Tag Archives: Backpacking India

Seeing India by train—Five great routes
Seeing India by train—Five great routes

 

India has the largest rail network for a single country in the entire world. Every single major metro is connected and a couple of million unknown villages as well. It costs a fraction of what you’d pay an airline. A space that big is bound to breed a culture of its own and so it does. With its intriguing meal-order system, the instant bonds that spring up with your co-passengers, lining up to spit out your toothpaste in the tiny metal sink in the corridor—it’s all part of the Great Indian Rail Adventure. There’s no better way to watch the Indian public in their element, and you’re sure to meet a lovely family that’ll take you under their wing and stuff you full of their tiffin snacks. You can find out more about the classes and food and planning the route from our other posts.

We’ve put together five Indian travel routes that rely heavily on trains to get you between places. It’s advisable to have all your train tickets booked in advance, and you can feel free to contact us for help with that!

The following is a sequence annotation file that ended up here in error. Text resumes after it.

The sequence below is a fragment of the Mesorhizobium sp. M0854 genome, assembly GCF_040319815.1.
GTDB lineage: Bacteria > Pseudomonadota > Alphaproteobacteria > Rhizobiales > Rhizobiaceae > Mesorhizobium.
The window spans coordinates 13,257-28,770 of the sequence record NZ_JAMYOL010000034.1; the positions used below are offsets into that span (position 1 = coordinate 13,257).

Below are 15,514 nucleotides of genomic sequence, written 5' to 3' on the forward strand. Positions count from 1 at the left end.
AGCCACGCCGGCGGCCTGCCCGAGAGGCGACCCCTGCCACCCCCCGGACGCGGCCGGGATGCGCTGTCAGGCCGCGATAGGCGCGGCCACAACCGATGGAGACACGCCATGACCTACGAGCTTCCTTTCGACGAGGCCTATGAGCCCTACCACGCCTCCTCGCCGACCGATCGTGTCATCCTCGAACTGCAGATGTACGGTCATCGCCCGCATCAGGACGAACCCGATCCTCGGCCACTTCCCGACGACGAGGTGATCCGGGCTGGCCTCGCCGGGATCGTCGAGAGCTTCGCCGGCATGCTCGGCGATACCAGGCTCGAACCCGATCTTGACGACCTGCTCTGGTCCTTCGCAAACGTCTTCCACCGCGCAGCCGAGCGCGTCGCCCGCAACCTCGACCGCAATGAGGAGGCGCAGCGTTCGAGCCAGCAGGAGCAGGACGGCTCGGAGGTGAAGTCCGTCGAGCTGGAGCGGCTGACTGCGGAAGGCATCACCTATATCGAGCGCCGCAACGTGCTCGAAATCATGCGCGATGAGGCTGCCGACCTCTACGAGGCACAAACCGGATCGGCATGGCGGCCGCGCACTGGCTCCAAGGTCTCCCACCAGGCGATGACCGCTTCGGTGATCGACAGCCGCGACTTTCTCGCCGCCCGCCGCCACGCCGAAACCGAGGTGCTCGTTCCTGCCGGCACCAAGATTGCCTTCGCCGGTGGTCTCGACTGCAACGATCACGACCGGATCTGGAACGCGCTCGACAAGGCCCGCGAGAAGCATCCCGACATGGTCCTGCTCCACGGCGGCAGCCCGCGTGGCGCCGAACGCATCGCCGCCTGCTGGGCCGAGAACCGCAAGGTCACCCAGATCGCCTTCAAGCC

1. Classic North India

Delhi – Varanasi – Agra – Jaipur – Jaisalmer – Jodhpur – Udaipur – Delhi 

(Route on GoogleMaps)

Start from Delhi, the teeming capital and branch out first toward the ancient spiritual town of Varanasi. From here, you have all f Rajasthan’s vast deserts ahead of you, so a little meditation now will do you good. Meander through Rajasthan’s most beautiful cities, Agra, Jaipur, Jaisalmer, Jodhpur and Udaipur. Each city is a backpackers dream, and will require a minimum of a few days to explore all their colourful alleyways. The best part though, is sailing through the sand in your (preferably A/C) sleeper car, buying pyaaz ki kachori (onion stuffed fried snack) and tomato chaat from the vendors that pop up outside your window. You can also be sure to meet a lot of fellow travellers long the route, all the better to swap stories with over a game of cards on a long night on the train.

Trains – You have four overnight trains and two short day trains. Jodhpur to Udaipur can also be travelled by bus

When to go – August to April

2. All along the coastline

Mumbai – Goa – Gokarna – Wayanad – Calicut –  Cochin – Varkala